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Evonne Wareham was born in South Wales and spent her childhood there. After university she migrated to London, where she worked in local government, scribbled novels in her spare time and went to the theatre a lot. Now she’s back in Wales, living by the sea, writing and studying a PHD in history. She still loves the theatre, likes staying in hotels and enjoys the company of other authors through her membership of the Romantic Novelists’ Association.

Evonne’s debut novel, Never Coming Home won the 2012 Joan Hessayon New Writers’ Award, the 2013 Colorado Romance Writers’ Award for Romantic Suspense, the Oklahoma National Readers’ Choice Award for Romantic Suspense plus was a nominee for a Reviewers’ Choice Award from RT Book Reviews. Evonne’s novels include: Never Coming Home and Out of Sight Out of Mind.

 

Round-Robin Valentine Romance

Happy Valentine’s Day from everyone at Choc Lit!

Five of our fabulous authors have put together a romantic tale – they’ve each contributed to give you one fabulous romance.

Collect all five questions (found at the end of each story section) and send your answers to info@choc-lit.com to be entered into our Valentine’s Day giveaway!

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Part One by Janet Gover

The hearts were everywhere!

The instant Shelly stepped outside her front door, the whole world seemed to be thrusting hearts at her. Roses too. She just knew that she’d be surrounded by pink balloons on the train and forced to watch a procession of red bouquets delivered to work. To everyone but her. Her friends would gleefully display cards and expensive chocolates, proof of a lover’s devotion – or at least existence.

Was there a Valentine’s Day equivalent of ‘Bah Humbug’? If there was, it would be her mantra for the day.

To make matters worse, Shelly had to walk past the florist to get to the train station. For eleven months of the year, she enjoyed seeing his flowers. Sometimes the smell of his displays alone was enough to make her pause in her busy day. But in February, the shop was a mass of Valentine’s Day promotions all specifically designed to remind her she was ALONE.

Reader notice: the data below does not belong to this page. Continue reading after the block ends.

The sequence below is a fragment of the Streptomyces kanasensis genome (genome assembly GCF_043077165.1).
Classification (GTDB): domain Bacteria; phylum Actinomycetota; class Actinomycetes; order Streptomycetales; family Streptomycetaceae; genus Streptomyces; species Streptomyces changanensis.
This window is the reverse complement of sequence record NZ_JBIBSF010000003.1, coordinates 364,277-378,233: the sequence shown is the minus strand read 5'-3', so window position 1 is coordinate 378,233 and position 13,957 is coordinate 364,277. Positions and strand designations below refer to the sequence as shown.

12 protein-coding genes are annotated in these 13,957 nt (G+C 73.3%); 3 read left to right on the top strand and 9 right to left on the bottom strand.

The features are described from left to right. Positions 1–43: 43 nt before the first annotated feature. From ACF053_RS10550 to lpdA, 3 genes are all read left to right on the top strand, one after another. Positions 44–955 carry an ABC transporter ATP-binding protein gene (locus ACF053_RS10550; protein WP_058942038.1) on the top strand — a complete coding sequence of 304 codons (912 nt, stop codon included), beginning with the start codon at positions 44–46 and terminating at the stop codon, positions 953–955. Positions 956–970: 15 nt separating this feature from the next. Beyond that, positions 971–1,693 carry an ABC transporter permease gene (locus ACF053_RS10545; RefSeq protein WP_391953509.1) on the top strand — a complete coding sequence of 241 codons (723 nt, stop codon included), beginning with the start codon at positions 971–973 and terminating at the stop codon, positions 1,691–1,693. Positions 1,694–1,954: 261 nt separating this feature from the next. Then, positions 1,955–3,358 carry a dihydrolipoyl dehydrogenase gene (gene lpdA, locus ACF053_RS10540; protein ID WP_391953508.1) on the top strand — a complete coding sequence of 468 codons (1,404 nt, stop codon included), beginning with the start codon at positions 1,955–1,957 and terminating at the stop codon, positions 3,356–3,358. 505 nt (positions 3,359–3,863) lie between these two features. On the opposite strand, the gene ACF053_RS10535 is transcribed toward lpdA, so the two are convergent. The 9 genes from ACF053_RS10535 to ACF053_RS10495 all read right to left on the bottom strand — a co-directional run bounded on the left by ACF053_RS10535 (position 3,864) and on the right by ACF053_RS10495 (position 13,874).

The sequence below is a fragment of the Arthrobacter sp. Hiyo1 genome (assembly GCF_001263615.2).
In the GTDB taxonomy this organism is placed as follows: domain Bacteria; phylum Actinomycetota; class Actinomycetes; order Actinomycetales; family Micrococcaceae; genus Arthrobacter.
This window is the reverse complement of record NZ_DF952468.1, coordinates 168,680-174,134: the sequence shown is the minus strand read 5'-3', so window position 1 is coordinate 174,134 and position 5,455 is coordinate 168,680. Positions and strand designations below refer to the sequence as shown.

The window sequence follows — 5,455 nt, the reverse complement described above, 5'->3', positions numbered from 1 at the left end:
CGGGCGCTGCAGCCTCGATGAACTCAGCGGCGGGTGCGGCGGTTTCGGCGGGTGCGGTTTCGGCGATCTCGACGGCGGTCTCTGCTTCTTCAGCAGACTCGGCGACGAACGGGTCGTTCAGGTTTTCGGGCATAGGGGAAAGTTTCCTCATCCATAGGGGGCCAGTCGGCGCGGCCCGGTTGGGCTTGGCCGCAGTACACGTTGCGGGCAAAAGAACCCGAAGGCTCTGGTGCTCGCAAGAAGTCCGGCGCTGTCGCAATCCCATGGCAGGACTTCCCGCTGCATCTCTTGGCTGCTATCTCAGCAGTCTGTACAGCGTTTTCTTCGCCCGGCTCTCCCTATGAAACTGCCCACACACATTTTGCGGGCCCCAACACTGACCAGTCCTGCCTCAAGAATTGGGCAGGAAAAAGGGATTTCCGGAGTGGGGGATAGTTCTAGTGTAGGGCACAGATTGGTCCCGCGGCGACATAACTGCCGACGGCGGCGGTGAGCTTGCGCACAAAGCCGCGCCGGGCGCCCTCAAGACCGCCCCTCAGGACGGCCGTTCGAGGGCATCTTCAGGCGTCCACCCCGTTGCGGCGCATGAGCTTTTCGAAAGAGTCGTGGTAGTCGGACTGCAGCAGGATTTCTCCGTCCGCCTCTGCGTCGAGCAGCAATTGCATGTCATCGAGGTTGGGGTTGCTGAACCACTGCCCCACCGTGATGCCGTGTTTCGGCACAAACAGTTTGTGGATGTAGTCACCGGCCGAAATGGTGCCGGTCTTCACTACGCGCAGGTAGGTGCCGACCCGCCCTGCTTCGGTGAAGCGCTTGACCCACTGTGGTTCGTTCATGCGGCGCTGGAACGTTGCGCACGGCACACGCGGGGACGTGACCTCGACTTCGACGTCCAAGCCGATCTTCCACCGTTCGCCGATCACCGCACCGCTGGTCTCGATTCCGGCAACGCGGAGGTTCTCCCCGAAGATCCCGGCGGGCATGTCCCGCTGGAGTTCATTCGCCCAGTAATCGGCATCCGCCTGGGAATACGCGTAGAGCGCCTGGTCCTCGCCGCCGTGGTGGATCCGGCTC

She would ignore it.  Duck her head and walk past as quickly as she could.

The traffic lights conspired against her, and Shelly found herself waiting at the crossing staring at a sign urging passers-by to send flowers to the love of their life.

She was the love of no one’s life. She had been single for … well, longer than she cared to remember. Ever since … Shelly caught herself in a sigh. Go on, she told herself, be honest. You don’t date because you have found the love of your life. If only he knew it.

She could never tell him, of course. It wasn’t just the workplace thing. It was because she was just Shelly and he was … well … who he was.

Across the road, the florist opened his doors to catch the early morning trade. That’s when the craziest idea stopped Shelly in her tracks. Could she? Should she?

‘What would you think if a woman sent you flowers?’ she blurted out as she entered the shop. ‘If they were delivered to you at work. In front of everyone. Would you be embarrassed?’

He smiled, and his face glowed with good humour. ‘It depends who sent them. If they were from my mum, then yes. If it was you …’

But Shelly had stopped listening. If she didn’t do this now, she’d never do it. ‘What flowers should I send a man who …’ Her voice trailed off as she was overcome with her own fit of embarrassment.

‘Ah,’ the florist said in a gentle voice. ‘Unrequited love. I know it well.’ He turned away quickly to indicate a vast scarlet array on his shelves. ‘Well traditionally, it’s a red rose. Or more than one.’

She wasn’t sure. In fact, she was becoming less sure of this with every passing moment.

‘But, if you want something a bit, well, unique … how about this?’

He reached for a vase holding a single, long stemmed rose. It was creamy white with a faint hint of the palest pink. The petals looked like porcelain. In contrast to the overwhelming sea of red, it was pure and quite lovely.

‘It’s the Michelle Meilland rose,’ the florist said.

‘Oh,’ her heart fluttered. ‘My name is Michelle.’

He looked at her with a pair of sparkling green eyes. ‘In that case, it’s perfect.’

He was right. It was the perfect rose. Maybe, just maybe, it would change everything. She wrote the delivery details on a small white card and handed it to the florist.

His eyebrows rose as he read the name and address.  ‘Okay …’ he said in a slightly shocked voice. ‘I think I will have to deliver this one personally.’

 

Question:

What type of flower does the florist recommend to Shelly?

 Part Two by Kathryn Freeman

Ethan stared in horror at the name on the card and then cast his eyes back to her sweet face.  If that’s who her ideal man was, he had about as much hope of catching her attention as he did catching a ride to the moon.

She cleared her throat. ‘Isn’t this the part where I pay?’

He flushed. It seemed he couldn’t stop impressing her. First he’d blabbed a corny line about her sending him flowers. Now he’d been caught gawking. ‘Err, yes, sorry.’ Quickly he rang up the amount on the till.

As she handed over the money, their fingers briefly touched. His heart hammered and he felt a zing through every cell in his body.

She was looking at the rose.

‘So, umm, do you work there too?’ he asked, acutely aware this was it: his last chance to unleash his wit and charm, heck, at least to find some, before she tucked the change into her purse and he never saw her again. ‘Is that how you met him?’

‘Yes.’ Her curls bobbed around her face as she nodded.